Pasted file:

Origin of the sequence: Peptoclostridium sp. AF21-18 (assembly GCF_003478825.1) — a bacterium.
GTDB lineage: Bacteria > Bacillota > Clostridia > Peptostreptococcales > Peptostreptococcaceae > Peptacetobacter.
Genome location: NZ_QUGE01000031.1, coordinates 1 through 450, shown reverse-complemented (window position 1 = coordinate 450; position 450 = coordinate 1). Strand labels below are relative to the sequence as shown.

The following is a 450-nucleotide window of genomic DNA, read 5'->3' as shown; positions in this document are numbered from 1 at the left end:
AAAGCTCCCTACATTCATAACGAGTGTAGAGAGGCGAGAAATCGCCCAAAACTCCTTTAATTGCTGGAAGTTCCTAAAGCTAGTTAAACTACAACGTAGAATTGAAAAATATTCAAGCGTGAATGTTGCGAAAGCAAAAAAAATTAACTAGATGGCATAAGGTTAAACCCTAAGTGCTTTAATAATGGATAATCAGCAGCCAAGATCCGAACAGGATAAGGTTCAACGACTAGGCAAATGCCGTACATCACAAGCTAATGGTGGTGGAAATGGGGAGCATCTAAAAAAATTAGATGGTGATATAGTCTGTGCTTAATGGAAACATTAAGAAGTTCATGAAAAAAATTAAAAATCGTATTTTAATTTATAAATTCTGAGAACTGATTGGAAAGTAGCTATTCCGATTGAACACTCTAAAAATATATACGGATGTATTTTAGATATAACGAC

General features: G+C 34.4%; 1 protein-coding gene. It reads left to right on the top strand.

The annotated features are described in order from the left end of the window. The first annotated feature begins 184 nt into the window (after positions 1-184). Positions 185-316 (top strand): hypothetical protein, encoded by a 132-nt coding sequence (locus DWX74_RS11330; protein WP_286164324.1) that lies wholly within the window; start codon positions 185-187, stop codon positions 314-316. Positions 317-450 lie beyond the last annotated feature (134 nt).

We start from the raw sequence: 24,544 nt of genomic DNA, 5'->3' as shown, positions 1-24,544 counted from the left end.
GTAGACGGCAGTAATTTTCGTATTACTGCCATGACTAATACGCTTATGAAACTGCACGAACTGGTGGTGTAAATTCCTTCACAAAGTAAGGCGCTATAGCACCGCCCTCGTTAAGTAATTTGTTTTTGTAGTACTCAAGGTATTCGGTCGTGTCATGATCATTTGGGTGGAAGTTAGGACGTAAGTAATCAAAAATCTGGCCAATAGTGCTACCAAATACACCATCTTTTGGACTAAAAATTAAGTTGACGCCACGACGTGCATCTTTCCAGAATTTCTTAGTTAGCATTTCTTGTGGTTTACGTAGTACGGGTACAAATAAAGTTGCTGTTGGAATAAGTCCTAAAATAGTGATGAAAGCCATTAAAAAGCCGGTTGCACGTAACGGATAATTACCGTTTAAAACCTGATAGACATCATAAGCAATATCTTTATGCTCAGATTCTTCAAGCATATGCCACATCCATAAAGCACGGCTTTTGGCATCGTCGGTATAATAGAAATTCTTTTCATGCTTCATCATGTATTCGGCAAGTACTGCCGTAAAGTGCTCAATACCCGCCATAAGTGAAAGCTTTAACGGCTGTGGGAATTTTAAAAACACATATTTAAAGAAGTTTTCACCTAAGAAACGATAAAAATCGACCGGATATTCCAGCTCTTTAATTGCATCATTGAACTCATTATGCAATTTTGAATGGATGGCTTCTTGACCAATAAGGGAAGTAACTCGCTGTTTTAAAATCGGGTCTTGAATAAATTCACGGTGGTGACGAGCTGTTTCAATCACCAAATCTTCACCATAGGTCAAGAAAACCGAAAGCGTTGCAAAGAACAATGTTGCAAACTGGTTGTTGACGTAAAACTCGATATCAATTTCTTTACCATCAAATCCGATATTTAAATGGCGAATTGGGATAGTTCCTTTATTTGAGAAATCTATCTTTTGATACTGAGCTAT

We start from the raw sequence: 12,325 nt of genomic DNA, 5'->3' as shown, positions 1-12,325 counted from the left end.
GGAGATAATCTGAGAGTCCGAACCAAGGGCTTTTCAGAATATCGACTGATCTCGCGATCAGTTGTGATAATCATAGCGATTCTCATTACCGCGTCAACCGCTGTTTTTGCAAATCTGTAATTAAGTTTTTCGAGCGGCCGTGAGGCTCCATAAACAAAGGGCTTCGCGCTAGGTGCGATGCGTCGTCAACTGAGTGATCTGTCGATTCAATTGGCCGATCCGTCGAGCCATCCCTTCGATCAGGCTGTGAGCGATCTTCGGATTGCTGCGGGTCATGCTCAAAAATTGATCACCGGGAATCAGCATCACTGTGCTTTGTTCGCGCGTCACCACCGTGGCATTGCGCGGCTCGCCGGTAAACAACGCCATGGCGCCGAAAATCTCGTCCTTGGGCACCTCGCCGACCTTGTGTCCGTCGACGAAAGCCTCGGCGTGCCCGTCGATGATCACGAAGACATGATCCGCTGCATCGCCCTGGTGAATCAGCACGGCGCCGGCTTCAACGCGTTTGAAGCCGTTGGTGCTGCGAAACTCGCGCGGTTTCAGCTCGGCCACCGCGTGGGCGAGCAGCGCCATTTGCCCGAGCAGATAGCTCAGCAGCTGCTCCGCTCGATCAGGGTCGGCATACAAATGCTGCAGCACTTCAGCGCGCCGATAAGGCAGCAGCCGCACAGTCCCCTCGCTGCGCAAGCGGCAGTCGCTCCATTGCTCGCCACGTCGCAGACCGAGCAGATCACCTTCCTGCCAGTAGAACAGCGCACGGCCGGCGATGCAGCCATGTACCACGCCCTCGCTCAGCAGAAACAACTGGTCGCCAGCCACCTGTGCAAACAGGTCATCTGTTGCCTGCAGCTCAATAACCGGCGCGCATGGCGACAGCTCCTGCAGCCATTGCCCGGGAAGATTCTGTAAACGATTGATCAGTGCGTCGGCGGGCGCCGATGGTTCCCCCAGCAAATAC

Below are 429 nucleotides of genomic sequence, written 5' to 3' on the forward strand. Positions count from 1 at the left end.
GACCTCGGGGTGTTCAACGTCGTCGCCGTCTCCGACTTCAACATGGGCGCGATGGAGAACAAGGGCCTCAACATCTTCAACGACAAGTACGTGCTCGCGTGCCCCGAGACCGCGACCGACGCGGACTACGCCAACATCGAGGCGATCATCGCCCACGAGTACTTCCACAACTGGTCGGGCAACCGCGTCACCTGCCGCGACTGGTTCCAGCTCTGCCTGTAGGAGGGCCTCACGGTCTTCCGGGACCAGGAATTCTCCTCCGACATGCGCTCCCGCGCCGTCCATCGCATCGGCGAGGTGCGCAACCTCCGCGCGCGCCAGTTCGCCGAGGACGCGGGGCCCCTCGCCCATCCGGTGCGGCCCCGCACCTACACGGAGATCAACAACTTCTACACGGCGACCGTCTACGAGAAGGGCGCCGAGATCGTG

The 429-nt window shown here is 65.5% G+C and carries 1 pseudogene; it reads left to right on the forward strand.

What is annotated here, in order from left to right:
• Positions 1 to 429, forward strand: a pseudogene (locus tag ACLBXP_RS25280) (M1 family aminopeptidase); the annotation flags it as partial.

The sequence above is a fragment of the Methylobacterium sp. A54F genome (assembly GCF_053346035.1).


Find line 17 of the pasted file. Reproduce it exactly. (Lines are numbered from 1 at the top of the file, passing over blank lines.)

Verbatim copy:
The sequence above is a fragment of the Methylobacterium sp. A54F genome (assembly GCF_053346035.1).